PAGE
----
As demonstrated by the €183 million fine facing British Airlines, data privacy issues and corresponding regulations are some of the greatest challenges that companies face today. While companies affected by the GDPR have felt the initial wave of fines, requirements, and standards, privacy is now an international issue.
The US has already started on a path toward revolutionary privacy regulation. With laws passed in California and Nevada and bills planned in many other states, companies should expect to be impacted within the coming months.
This article breaks down the crucial parts of each state’s privacy regulation law/bill — including who they cover, when they take effect, penalties, how to achieve compliance as well as why states took the reins before the federal government to protect consumer’s personal data.
As one of the first privacy laws passed after the GDPR, the CCPA is acting as the blueprint for other bills in the US. Effective January 1, 2020, the CCPA applies to a business that collects/processes California residents’ personal data or does business in California.
These businesses are subject to the CCPA if they either:
Exceed a gross revenue of $25 million
Buy, receive, sell, or share (combined total) personal information of 50,000 or more consumers households, or devices
Gain 50% or more of annual revenue from selling consumer’s personal information
The CCPA grants rights to consumers similar to the GDPR, including the disclosure of personal information and requests for personal data. Businesses are required to respond to verifiable consumer requests with information, such as categories and data of personal information, third parties, and categories of third parties with which data is shared, and more.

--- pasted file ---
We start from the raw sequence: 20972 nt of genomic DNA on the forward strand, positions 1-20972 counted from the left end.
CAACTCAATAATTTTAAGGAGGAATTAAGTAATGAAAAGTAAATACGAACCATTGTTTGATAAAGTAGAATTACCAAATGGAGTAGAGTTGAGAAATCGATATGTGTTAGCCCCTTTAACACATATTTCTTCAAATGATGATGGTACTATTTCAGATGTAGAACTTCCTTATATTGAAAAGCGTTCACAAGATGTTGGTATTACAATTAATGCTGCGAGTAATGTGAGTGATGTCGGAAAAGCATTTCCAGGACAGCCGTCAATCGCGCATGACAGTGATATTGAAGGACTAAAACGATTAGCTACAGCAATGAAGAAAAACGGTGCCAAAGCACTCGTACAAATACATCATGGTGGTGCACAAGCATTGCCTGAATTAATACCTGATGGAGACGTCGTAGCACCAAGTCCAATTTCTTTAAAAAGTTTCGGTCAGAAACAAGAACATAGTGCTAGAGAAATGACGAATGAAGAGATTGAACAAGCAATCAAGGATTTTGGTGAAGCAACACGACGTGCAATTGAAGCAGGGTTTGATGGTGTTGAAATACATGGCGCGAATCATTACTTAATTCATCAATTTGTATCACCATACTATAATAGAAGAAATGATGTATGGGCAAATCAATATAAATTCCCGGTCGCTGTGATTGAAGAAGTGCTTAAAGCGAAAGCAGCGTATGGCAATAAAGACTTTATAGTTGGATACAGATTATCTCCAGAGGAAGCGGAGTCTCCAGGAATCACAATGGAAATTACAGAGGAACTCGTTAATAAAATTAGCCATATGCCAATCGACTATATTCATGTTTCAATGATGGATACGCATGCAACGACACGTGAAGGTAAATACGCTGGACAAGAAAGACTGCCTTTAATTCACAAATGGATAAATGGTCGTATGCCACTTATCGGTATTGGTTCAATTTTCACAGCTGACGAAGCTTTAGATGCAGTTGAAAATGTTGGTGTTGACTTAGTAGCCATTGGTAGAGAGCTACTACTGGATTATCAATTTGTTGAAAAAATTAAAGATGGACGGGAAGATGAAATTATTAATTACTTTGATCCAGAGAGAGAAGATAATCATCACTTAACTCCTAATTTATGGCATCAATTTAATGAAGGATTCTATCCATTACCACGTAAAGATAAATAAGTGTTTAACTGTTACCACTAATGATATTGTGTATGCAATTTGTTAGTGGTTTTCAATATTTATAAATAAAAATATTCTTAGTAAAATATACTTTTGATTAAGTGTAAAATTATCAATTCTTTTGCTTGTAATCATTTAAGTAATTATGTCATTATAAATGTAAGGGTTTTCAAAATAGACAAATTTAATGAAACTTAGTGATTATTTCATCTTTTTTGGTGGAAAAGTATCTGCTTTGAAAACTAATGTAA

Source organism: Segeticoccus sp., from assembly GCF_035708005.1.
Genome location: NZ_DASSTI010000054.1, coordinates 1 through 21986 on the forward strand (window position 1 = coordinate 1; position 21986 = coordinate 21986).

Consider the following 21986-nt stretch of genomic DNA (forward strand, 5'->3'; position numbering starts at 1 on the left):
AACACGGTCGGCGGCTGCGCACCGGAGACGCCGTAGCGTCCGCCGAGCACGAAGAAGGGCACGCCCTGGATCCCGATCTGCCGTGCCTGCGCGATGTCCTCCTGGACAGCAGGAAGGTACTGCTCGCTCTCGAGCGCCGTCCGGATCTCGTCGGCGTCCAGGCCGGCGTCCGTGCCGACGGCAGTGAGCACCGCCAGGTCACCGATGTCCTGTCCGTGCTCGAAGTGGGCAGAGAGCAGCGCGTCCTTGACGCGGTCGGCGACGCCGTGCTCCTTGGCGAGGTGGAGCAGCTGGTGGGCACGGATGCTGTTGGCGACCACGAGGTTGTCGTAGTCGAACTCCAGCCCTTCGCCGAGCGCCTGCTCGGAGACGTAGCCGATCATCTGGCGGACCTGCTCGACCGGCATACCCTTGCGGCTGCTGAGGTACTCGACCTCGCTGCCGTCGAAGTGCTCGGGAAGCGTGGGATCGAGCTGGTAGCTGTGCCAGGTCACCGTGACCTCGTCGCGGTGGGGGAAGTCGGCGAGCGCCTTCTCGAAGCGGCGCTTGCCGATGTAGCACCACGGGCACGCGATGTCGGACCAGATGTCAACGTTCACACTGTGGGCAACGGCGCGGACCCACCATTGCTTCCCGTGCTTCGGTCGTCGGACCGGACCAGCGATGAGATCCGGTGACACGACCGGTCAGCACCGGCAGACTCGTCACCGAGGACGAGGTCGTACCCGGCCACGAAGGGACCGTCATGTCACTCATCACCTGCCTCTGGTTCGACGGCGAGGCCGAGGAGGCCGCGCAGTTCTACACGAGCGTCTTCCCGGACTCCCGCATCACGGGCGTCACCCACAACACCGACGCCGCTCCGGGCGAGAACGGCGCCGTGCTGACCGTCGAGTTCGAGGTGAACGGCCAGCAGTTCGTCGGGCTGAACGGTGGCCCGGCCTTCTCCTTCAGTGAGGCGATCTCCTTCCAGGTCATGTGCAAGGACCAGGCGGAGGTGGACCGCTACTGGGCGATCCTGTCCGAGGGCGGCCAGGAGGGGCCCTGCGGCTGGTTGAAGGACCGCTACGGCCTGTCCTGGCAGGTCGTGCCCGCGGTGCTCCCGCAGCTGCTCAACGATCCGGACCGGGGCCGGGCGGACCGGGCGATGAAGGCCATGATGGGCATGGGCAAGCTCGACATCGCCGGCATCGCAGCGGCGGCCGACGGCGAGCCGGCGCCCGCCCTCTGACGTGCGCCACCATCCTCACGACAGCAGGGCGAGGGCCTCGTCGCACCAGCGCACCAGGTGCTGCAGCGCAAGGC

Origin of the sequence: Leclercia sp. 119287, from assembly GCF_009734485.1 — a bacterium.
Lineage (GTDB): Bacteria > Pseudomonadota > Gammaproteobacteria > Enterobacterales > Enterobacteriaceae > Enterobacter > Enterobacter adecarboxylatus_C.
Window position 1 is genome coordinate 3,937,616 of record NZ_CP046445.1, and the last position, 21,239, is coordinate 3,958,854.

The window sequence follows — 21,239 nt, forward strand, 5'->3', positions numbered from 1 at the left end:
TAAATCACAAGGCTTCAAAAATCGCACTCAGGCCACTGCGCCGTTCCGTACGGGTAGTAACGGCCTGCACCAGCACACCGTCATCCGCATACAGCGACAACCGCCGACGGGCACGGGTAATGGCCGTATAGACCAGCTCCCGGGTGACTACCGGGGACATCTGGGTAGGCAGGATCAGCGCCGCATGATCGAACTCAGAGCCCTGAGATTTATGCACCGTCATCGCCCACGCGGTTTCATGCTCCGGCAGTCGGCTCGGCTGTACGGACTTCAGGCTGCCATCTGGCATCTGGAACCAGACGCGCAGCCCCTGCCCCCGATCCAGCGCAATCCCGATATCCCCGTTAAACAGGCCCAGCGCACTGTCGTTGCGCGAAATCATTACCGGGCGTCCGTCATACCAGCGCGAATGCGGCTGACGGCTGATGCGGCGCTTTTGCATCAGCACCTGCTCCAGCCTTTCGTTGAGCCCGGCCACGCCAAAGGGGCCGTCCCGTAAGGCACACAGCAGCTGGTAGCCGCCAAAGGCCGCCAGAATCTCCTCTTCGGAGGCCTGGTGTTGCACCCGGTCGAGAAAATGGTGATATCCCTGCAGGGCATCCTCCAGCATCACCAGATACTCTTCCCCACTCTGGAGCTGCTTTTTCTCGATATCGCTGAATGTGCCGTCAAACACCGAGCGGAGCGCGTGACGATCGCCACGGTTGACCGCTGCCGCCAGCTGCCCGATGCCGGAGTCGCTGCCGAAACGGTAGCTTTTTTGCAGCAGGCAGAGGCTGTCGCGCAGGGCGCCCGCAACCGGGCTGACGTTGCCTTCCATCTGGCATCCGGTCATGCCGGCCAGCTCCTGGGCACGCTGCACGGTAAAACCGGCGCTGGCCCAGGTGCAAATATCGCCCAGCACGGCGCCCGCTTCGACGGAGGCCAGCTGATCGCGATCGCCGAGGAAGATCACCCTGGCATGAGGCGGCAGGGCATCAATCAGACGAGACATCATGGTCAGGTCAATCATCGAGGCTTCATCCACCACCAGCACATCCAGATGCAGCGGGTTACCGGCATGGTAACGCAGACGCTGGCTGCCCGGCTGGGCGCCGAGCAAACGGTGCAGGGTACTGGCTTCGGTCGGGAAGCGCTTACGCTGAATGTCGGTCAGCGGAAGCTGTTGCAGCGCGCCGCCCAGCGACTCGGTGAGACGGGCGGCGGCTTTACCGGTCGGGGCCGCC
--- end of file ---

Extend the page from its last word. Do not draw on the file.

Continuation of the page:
This section, known as data subject requests (DSR) grants users access to and deletion options for their personal information. Also, the CCPA requires that businesses display a “Do not sell my personal information” link on their homepage.
The CCPA will be enforced by the Attorney General and includes fines up to $7,500 for each individual violation.
Nevada’s Privacy Law
Nevada’s privacy law was signed in on May 29, 2019, but is effective on October 1, 2019, three months before the better-known CCPA. The laws are very similar but have a major difference in how “sale” is defined. Nevada’s law is narrower, not covering all service providers and being more lenient on financial institutions.
According to InfoLawGroup, the CCPA and Nevada law are similar in that both require “businesses to come up with a process to verify the legitimacy of a consumer opt-out request and require businesses to respond to the request within 60 days.”
Similar to California, Nevada’s enforcement lies with the Attorney General and includes fines of up to $5,000 per violation.
Washington State’s Privacy Bill
Washington’s Senate passed a bill on data privacy in March of 2019 with a 46-1 vote. The bill remains in the Senate after being passed through and amended in the House. Similar to the CCPA, Washington’s bill facilitates privacy requests for access, correction, deletion, and more.